Deliberative assembly

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A deliberative assembly is a gathering of members (of any kind of collective) who use parliamentary procedure to make decisions.

Contents

Etymology

In a speech to the electorate at Bristol in 1774, Edmund Burke described the British Parliament as a "deliberative assembly," and the expression became the basic term for a body of persons meeting to discuss and determine common action. [1] [2]

Characteristics

Robert's Rules of Order Newly Revised describes the following characteristics of a deliberative assembly: [3]

Rights of members

A member of a deliberative assembly has the right to attend meetings, and make and second motions, speak in debate, and vote. [4] Organizations may have different classes of members (such as regular members, active members, associate members, and honorary members), but the rights of each class of membership must be defined (such as whether a "member" in a class has the right to vote). [4] [5] There may also be ex-officio members, or persons who are members by virtue of some other office or position they hold. [6] Ex-officio members have the same rights as other members. [6]

Types

Robert's Rules of Order Newly Revised identifies several types of deliberative assemblies.

Mass meeting

A mass meeting, which is an unorganized group meeting open to all individuals in a sector of the population who are interested in deliberating about a subject proposed by the meeting's sponsors. Examples include meetings to discuss common political concerns or community interests, or meetings to form a new society.. [7]

Local assembly of an organized society

A local assembly of an organized society, which is a membership meeting of a local chapter or branch of a membership organization. [8] Examples include local chapter meetings of organizations like the Sierra Club.

Convention

A convention, which is a meeting of delegates who represent constituent units of a population. Conventions are not permanently established bodies, and delegates are normally elected for only one term. A convention may be held by an organized society, where each local assembly is represented by a delegate. [9]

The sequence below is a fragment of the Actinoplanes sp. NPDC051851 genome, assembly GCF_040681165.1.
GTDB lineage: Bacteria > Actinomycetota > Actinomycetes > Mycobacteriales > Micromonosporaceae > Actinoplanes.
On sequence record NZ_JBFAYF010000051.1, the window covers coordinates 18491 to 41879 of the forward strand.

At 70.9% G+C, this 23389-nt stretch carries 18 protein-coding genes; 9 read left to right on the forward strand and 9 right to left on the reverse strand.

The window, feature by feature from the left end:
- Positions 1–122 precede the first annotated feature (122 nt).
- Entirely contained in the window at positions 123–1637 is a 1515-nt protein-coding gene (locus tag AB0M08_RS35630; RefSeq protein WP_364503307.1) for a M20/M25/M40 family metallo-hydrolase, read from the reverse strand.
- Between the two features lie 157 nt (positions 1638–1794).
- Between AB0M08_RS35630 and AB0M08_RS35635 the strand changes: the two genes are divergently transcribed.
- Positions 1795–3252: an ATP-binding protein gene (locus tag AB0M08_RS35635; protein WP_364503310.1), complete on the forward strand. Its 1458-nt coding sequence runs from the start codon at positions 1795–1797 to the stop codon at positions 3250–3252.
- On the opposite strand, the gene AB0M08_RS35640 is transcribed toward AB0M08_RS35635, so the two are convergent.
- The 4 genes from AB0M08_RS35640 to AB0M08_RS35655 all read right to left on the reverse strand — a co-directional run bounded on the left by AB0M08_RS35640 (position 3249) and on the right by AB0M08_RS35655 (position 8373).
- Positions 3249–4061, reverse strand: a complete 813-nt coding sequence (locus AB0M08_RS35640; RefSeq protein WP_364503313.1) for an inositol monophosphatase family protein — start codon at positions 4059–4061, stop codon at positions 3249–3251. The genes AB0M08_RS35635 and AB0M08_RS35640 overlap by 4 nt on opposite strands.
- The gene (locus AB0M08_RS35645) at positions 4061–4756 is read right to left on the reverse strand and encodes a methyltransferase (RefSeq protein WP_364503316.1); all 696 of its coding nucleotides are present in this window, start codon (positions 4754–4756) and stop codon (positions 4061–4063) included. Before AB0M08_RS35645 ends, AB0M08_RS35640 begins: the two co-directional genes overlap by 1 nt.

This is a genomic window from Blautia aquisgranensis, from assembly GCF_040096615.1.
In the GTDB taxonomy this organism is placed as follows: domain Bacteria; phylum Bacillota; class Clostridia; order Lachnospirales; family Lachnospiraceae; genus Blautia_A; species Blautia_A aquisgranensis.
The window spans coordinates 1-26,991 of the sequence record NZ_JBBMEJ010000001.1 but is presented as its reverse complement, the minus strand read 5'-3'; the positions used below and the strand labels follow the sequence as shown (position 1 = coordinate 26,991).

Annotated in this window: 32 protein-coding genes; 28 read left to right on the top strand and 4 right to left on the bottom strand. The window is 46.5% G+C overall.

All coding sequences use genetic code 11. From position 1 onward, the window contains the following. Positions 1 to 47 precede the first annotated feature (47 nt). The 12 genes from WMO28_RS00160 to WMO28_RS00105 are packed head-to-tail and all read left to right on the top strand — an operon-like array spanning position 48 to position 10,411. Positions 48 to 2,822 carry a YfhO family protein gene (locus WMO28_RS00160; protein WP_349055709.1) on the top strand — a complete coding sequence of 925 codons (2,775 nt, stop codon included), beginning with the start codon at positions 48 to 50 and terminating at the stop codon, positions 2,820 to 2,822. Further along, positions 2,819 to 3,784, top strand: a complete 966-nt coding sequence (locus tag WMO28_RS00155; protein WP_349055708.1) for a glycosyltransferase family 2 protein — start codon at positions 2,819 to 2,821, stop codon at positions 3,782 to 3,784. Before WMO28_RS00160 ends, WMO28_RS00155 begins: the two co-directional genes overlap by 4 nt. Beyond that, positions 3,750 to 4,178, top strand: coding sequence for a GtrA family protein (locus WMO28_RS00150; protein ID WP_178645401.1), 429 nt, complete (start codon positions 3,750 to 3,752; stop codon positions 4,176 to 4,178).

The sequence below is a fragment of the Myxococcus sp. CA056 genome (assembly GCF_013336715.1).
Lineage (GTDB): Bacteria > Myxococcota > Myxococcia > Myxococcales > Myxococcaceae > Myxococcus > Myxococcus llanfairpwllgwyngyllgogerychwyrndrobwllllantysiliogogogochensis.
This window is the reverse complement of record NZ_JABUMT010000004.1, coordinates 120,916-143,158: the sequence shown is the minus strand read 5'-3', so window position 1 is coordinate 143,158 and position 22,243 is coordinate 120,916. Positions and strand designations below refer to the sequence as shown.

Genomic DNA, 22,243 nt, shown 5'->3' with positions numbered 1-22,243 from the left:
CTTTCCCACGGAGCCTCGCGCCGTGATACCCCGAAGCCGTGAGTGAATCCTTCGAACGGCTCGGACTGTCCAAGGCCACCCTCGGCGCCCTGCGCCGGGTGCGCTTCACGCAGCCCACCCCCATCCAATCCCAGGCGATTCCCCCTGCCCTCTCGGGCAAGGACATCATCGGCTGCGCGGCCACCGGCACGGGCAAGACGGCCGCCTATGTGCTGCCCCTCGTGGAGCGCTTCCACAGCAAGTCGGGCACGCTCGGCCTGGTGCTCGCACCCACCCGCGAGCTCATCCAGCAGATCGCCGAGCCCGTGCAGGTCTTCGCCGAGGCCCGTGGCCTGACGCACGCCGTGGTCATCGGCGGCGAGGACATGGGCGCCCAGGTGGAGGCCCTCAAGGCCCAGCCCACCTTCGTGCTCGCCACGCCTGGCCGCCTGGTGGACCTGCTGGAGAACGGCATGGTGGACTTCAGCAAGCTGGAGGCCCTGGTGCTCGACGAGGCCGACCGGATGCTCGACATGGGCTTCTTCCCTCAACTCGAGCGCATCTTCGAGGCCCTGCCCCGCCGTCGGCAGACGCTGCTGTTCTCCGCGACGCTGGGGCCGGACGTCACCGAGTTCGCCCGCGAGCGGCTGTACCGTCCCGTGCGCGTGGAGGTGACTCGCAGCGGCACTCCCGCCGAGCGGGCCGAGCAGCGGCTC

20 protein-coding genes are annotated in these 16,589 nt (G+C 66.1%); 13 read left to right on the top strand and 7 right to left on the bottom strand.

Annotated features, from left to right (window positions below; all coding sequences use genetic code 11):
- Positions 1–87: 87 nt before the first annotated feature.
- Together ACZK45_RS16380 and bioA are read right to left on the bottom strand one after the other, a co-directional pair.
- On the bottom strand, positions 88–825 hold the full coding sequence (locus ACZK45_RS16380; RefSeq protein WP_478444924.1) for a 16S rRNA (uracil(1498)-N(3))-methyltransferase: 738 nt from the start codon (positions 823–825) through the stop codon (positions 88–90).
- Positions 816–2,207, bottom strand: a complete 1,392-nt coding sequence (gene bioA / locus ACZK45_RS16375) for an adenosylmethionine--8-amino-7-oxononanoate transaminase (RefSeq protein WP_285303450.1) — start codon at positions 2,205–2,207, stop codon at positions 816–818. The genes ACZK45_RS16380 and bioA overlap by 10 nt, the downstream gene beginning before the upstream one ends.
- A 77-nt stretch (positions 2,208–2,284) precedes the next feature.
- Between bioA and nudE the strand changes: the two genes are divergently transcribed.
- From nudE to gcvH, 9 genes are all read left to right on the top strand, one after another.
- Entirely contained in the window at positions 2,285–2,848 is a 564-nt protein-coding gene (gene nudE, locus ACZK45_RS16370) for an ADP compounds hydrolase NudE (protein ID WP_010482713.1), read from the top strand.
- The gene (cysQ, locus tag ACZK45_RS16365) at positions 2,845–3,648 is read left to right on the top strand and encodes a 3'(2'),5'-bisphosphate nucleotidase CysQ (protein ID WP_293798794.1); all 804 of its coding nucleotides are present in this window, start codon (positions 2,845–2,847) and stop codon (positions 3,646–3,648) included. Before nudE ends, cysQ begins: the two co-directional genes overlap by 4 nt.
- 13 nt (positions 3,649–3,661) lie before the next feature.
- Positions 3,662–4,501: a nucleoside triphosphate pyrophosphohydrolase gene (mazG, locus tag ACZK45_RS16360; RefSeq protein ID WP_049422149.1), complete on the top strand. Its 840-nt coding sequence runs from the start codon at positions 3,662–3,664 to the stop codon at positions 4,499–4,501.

Legislative body

A legislative body, which is a legally established public lawmaking body. It consists of representatives chosen by the electorate. Examples include national legislatures such as parliaments, and local government councils such as state legislatures, regional assemblies and city councils. [10]

Board

A board, which is an administrative, managerial, or quasi-judicial body. A board derives its power from an outside authority that defines the scope of its operations. Examples include an organized society's or company's board of directors and government agency boards like a board of education. [11]

Committees

A committee is a body of one or more persons subordinate to a deliberative assembly. A committee is not itself considered to be a form of assembly. [12]

See also

Related Research Articles

<i>Roberts Rules of Order</i> Book on parliamentary procedure by Henry Martyn Robert

Robert's Rules of Order Newly Revised, commonly referred to as Robert's Rules of Order, RONR, or simply Robert's Rules, is a political book written by Henry Martyn Robert. It is the most widely used manual of parliamentary procedure in the United States. It governs the meetings of a diverse range of organizations—including church groups, county commissions, homeowners associations, nonprofit associations, professional societies, school boards, and trade unions—that have adopted it as their parliamentary authority.

Parliamentary procedure Guidelines to conduct meetings

Parliamentary procedure is the body of ethics, rules, and customs governing meetings and other operations of clubs, organizations, legislative bodies, and other deliberative assemblies.

Committee Body of one or more persons that is subordinate to a deliberative assembly

A committee or commission is a body of one or more persons that is subordinate to a deliberative assembly. Usually, the assembly sends matters into a committee as a way to explore them more fully than would be possible if the assembly itself were considering them. Committees may have different functions and their types of work differ depending on the type of the organization and its needs.

Deliberative democracy or discursive democracy is a form of democracy in which deliberation is central to decision-making. It adopts elements of both consensus decision-making and majority rule. Deliberative democracy differs from traditional democratic theory in that authentic deliberation, not mere voting, is the primary source of legitimacy for the law.

A majority, also called a simple majority to distinguish it from similar terms, is the greater part, or more than half, of the total. It is a subset of a set consisting of more than half of the set's elements. For example, if a group consists of 20 individuals, a majority would be 11 or more individuals, while having 10 or fewer individuals would not constitute a majority. "Majority" can be used to specify the voting requirement, as in a "majority vote", which means more than half of the votes cast.

Quorum Minimum number of members of a deliberative assembly necessary to conduct business

A quorum is the minimum number of members of a deliberative assembly necessary to conduct the business of that group. According to Robert's Rules of Order Newly Revised, the "requirement for a quorum is protection against totally unrepresentative action in the name of the body by an unduly small number of persons." In contrast, a plenum is a meeting of the full body.